The Tasmanian Government’s proposed new arson laws, though well intentioned, could criminalise farmers should legitimate burn-offs get out of control, the Tasmanian Farmers and Graziers Association said today.
TFGA chief executive Jan Davis said that, paradoxically, the Government had itself not anticipated the consequences of its actions because, once again, it had not consulted those whom its law would most affect.
“In the current climate, we all have a responsibility to reduce the hazard of bushfires. That onus falls on famers and other landholders more than anybody else and they accept it,” Ms Davis said.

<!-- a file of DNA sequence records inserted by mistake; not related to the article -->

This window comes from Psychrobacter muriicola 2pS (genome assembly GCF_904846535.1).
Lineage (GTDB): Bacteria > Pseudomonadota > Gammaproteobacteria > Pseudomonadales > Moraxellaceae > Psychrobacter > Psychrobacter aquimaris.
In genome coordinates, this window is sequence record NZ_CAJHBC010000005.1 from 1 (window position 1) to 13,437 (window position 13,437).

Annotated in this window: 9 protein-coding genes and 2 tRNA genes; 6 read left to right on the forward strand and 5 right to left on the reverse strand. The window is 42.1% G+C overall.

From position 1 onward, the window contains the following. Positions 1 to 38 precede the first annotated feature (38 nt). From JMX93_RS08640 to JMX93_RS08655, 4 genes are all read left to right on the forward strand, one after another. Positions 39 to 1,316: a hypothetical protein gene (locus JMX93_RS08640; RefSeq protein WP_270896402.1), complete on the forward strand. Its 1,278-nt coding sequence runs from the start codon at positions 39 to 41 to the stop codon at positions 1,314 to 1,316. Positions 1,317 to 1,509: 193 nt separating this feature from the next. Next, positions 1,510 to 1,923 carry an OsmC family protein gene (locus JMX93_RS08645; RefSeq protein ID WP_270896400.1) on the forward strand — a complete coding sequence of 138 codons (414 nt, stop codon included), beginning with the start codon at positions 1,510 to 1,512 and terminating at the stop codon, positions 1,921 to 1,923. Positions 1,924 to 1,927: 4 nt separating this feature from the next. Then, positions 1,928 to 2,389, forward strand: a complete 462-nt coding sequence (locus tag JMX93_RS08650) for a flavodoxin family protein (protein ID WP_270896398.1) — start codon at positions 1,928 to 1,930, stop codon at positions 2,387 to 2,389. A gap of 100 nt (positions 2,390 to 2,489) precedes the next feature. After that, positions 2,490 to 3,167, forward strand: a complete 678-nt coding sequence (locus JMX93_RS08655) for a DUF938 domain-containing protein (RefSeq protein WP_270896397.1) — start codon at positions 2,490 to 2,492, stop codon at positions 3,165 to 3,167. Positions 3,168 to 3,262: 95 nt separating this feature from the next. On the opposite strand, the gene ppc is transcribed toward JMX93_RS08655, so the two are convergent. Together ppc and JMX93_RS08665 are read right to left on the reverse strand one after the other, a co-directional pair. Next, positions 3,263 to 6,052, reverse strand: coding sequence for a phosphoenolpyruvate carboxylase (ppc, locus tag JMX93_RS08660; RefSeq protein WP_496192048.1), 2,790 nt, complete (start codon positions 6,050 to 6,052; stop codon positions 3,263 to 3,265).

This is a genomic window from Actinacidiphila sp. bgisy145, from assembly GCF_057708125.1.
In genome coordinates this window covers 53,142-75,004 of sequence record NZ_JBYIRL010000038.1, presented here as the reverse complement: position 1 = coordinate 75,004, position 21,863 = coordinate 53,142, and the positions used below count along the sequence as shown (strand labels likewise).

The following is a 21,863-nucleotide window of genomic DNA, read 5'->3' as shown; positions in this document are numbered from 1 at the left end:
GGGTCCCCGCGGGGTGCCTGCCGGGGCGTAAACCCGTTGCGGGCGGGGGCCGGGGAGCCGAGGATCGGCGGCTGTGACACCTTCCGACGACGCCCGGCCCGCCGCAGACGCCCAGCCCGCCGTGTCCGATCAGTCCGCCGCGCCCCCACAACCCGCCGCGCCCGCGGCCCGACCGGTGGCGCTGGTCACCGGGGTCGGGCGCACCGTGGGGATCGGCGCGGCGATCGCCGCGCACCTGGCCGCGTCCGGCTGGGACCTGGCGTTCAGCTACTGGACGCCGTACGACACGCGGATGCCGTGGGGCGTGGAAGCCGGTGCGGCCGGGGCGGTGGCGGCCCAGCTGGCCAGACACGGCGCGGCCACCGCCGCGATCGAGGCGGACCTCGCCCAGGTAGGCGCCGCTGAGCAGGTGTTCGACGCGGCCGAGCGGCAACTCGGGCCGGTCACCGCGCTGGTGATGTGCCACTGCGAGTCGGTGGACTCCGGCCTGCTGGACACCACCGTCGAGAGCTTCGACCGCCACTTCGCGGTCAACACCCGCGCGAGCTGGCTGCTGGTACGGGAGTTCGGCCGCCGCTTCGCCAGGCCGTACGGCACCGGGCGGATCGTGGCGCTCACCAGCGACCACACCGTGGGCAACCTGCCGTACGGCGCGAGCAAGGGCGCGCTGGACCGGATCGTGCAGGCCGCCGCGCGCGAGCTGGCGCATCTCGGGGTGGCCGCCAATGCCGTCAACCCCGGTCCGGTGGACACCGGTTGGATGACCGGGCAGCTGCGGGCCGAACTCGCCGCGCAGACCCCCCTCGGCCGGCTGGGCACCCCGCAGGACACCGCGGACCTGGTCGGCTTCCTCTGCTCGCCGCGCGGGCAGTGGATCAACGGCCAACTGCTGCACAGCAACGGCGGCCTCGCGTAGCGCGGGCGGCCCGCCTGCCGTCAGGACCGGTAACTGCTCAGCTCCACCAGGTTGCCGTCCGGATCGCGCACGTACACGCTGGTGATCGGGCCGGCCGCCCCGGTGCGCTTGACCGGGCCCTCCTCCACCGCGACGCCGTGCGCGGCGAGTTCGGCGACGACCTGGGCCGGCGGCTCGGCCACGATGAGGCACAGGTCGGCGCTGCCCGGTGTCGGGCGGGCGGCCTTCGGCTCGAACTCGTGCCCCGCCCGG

“However, by dictating that even a permitted fire that gets out of control will amount to criminal arson, the government will put farmers at risk of being classified as arsonists if a permitted control burn accidentally gets away from them. They would then face the potential of 21 years in jail and, just as importantly, their insurance companies will not cover them once their actions are deemed to be criminal.
“That amounts to a form of double jeopardy.
“The Government has not thought this through,” Ms Davis said. “There are already civil remedies for the damage a permitted fire might cause if it gets out of control. Criminalising farmers going about their lawful business is simply not acceptable.
“The government should pull the proposed legislation and ensure that, when it comes forward again, the offence of arson is clearly limited to lighting fires with malicious intent,” she said.
Tasmanian Farmers and Graziers Association chief executive Jan Davis